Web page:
Wednesday, August 29, 2018

Oconee County Commissioners Are Considering Transferring Economic Development Staff Function To Chamber Of Commerce

***Proposal Includes Other Governments***

The Oconee County Board of Commissioners is considering contracting with the Oconee County Chamber of Commerce to handle economic development rather than employ a county economic development director.

Under the proposal, the Chamber of Commerce would designate a staff person to manage economic development for the county.

That staff person would be answerable to the Chamber but would be overseen by an Economic Development Council with involvement of multiple governmental bodies in the county.

Justin Kirouac, county administrator, outlined the proposal on Monday to a called meeting of elected officials.

Members of the Board of Education and of the Board of Commissioners, representatives of three of the county’s four cities, members of the County’s Industrial Development Authority, both of the county’s representatives in the Georgia House of Representatives, and a small number of citizens were present.

Response to Kirouac’s proposal was wholly positive.

Economic Development Council

Under Kirouac’s proposal, the Economic Development Council would be appointed by the Chamber, the Board of Commissioners, the Oconee County Industrial Development Authority and a Convention Visitors Bureau, which the county currently does not have.

Kirouac 8/27/2018

The Board of Education and the county’s four cities also could be represented if they desire, Kirouac said.

At present, Kirouac said, he does “not see a whole lot of collaboration” among the people gathered for the meeting and the proposal offers a chance to change that.

Kirouac said the plan was tentative, no agreements had been reached, and he was seeking input from those gathered for the meeting.

Present Arrangment

In the past, the Board of Commissioners has appointed an economic development director for the county, but the Board eliminated that position with the budget beginning on July 1 of this year.

The resignation of J.R. Charles, then the director of Economic Development, was announced at the May 14 meeting of the Industrial Development Authority.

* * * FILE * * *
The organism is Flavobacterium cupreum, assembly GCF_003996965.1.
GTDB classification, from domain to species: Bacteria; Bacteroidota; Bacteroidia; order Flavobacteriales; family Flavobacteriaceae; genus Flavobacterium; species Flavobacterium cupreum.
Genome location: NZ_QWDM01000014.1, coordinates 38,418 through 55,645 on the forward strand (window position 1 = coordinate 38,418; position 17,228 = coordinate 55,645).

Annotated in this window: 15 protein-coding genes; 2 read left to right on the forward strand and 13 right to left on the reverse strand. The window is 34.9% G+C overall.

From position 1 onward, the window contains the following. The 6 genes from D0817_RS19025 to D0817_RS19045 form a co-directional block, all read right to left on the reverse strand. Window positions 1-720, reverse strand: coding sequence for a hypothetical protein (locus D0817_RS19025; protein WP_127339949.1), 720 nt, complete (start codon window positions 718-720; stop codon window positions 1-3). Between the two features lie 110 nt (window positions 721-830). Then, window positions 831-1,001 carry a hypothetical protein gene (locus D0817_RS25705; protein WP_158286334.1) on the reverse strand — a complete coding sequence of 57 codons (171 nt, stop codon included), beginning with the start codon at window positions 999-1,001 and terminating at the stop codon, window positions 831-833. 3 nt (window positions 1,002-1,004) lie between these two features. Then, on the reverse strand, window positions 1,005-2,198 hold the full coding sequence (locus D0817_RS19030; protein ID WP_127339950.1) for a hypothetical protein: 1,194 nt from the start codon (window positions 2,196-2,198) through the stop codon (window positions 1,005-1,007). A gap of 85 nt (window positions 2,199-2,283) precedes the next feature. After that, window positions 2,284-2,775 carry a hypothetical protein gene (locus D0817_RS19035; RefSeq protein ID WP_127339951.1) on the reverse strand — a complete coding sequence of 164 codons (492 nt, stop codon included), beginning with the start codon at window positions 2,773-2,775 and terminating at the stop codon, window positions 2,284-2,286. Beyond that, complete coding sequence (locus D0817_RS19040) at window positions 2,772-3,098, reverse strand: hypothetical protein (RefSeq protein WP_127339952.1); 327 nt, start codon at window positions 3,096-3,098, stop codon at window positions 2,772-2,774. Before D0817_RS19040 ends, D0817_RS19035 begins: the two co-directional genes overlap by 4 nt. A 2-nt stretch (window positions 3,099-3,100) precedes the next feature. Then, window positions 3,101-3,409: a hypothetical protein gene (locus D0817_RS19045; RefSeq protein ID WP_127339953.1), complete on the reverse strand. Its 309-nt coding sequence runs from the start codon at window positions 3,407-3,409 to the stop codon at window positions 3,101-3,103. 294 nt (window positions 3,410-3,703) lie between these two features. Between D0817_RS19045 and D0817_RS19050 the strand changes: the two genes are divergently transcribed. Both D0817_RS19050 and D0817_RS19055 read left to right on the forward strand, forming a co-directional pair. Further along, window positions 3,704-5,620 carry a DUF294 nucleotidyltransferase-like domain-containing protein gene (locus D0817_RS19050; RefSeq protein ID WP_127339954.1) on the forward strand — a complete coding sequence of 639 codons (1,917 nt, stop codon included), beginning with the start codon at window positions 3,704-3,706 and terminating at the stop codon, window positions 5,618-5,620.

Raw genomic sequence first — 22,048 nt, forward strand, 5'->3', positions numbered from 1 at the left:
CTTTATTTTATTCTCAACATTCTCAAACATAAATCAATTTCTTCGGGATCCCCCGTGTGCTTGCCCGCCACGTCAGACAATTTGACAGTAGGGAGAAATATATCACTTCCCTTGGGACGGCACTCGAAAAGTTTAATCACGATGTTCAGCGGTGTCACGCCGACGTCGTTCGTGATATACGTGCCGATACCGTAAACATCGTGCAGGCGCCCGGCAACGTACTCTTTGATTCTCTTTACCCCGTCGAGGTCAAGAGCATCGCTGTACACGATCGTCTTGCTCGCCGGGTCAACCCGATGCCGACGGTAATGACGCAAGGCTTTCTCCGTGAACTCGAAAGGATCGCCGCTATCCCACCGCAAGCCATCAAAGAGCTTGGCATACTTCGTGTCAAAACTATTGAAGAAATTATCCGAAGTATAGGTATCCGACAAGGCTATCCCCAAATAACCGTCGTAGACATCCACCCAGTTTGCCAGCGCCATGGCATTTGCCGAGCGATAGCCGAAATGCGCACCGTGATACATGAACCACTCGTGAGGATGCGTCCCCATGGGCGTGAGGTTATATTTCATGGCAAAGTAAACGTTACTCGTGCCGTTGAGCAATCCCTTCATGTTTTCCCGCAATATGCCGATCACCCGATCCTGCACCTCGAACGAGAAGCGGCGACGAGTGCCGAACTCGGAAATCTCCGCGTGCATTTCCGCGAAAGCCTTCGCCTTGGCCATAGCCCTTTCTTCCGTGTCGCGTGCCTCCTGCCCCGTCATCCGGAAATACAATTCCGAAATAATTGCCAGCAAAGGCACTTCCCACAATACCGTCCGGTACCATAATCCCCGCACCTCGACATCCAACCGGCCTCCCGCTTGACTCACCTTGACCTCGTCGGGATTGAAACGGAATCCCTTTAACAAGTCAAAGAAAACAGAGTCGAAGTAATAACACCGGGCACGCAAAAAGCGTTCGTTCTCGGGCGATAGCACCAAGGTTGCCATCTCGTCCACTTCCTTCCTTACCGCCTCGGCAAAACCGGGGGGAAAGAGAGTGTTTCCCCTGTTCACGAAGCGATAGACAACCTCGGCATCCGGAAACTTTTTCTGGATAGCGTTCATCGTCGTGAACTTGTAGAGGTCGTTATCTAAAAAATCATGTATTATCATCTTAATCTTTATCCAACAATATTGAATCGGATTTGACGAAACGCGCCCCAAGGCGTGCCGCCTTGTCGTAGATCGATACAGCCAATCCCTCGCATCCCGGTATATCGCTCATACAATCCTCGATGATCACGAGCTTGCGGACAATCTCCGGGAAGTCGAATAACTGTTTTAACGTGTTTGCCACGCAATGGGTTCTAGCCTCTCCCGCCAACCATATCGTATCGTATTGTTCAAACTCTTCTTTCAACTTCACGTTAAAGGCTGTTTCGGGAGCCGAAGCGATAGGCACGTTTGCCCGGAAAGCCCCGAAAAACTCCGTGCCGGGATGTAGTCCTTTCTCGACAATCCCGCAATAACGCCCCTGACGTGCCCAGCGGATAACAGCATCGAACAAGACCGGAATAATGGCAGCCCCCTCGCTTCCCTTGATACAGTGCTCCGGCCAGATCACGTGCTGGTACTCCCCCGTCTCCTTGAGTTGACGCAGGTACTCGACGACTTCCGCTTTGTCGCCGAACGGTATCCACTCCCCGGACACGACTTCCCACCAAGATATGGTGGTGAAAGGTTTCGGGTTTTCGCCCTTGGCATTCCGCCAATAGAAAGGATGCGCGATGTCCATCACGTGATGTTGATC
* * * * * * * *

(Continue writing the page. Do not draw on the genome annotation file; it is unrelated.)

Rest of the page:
In the past, the county’s economic development director attended Authority meetings and provided support to that group.

Kirouac said the Chamber has mainly focused on services for its members and has not concentrated on economic development through recruitment.

Kirouac said the county and the Chamber operated in “silos.”

“They had their mission,” Kirouac said. “The Board has their mission. From an economic development, there is very little interplay between the two.”

Vision Needed

Kirouac, who has been in his position for a year, was critical of how the county has handled economic development in the past.

Kirouac's Proposal

“I don’t know that we have a coherent strategy,” Kirouac said. “We don’t have a vision. We don’t quite understand what the strategy is that we need to be looking at.”

Kirouac said he doesn’t think the county wants “20-story glass office buildings.” And he said the county is unlikely to attract a firm from Silicon Valley because of the broadband problems the county has.

“Hopefully, eventually, that kind of company will fit our profile, but it’s not us right now,” he said.

“We’ve had our efforts spread out and not effective in a focused manner,” he said.


Kirouac said he was very pleased with the attendance, which included Deborah Gonzalez from the 117th House District and Jonathan Wallace from the 119th House District.

School Superintendent Jason Branch as well as Board of Education members Tim Burgess and Amy Parish were there.

Dave Shearon, mayor Watkinsville, Janet Jones from the Bogart City Council, and North High Shoals Mayor Toby P. Bradberry were in attendance.

Industrial Development Authority Chair Rick Waller and member Ed Perkins were present. Jones and Shearon also are members of the IDA.

Board of Commissioners Chair John Daniell and Commissioners Chuck Horton and Mark Saxon were present, as were three county staff members in addition to Kirouac.

Courtney Bernardi, Chamber of Commerce president, represented that group.

Christy Terrell, external affairs manager for Georgia Power, also was present, as were five citizens.

Convention Visitors Bureau

Kirouac said a representative of the Georgia Department of Community Affairs will be before the Board of Commissioners soon to talk about creation of a Convention and Visitors Bureau.

The goal is to “transition our Tourism Department functionally into a Convention and Visitors Bureau,” Kirouac explained.

The structure is dependent on how the state allows the county to spend money from its Hotel and Motel Tax.

Kirouac called the state regulations “the most Bizantine set of laws that have ever been created.”

“Simplification would be very desirable,” he said, noting that Gonzalez and Wallace were just in front of him.

“A CVB will give a lot more ability to take those hotel/motel funds and start re-seeding them into the community in a really meaningful way,” Kirouac said.